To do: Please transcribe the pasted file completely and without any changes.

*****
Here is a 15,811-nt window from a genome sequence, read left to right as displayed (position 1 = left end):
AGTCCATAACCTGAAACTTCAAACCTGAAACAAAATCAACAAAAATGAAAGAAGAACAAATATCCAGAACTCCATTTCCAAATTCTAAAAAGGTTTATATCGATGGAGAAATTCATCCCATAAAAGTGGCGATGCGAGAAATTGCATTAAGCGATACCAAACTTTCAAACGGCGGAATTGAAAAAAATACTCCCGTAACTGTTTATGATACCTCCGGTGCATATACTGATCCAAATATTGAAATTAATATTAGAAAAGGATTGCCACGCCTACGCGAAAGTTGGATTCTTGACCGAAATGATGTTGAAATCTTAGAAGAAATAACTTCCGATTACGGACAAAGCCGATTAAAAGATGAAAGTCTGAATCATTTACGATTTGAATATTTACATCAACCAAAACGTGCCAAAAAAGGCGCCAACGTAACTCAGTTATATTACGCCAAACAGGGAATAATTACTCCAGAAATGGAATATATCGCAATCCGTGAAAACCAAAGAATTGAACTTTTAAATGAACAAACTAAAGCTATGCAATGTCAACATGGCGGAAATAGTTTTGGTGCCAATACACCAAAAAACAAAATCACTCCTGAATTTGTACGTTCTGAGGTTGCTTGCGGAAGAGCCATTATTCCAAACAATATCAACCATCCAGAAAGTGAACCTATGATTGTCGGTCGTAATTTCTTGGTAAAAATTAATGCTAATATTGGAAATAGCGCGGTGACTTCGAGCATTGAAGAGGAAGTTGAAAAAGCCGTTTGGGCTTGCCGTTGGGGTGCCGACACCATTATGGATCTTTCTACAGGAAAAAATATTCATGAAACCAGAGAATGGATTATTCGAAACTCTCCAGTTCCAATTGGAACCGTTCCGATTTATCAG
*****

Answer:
Here is a 15,811-nt window from a genome sequence, read left to right as displayed (position 1 = left end):
AGTCCATAACCTGAAACTTCAAACCTGAAACAAAATCAACAAAAATGAAAGAAGAACAAATATCCAGAACTCCATTTCCAAATTCTAAAAAGGTTTATATCGATGGAGAAATTCATCCCATAAAAGTGGCGATGCGAGAAATTGCATTAAGCGATACCAAACTTTCAAACGGCGGAATTGAAAAAAATACTCCCGTAACTGTTTATGATACCTCCGGTGCATATACTGATCCAAATATTGAAATTAATATTAGAAAAGGATTGCCACGCCTACGCGAAAGTTGGATTCTTGACCGAAATGATGTTGAAATCTTAGAAGAAATAACTTCCGATTACGGACAAAGCCGATTAAAAGATGAAAGTCTGAATCATTTACGATTTGAATATTTACATCAACCAAAACGTGCCAAAAAAGGCGCCAACGTAACTCAGTTATATTACGCCAAACAGGGAATAATTACTCCAGAAATGGAATATATCGCAATCCGTGAAAACCAAAGAATTGAACTTTTAAATGAACAAACTAAAGCTATGCAATGTCAACATGGCGGAAATAGTTTTGGTGCCAATACACCAAAAAACAAAATCACTCCTGAATTTGTACGTTCTGAGGTTGCTTGCGGAAGAGCCATTATTCCAAACAATATCAACCATCCAGAAAGTGAACCTATGATTGTCGGTCGTAATTTCTTGGTAAAAATTAATGCTAATATTGGAAATAGCGCGGTGACTTCGAGCATTGAAGAGGAAGTTGAAAAAGCCGTTTGGGCTTGCCGTTGGGGTGCCGACACCATTATGGATCTTTCTACAGGAAAAAATATTCATGAAACCAGAGAATGGATTATTCGAAACTCTCCAGTTCCAATTGGAACCGTTCCGATTTATCAG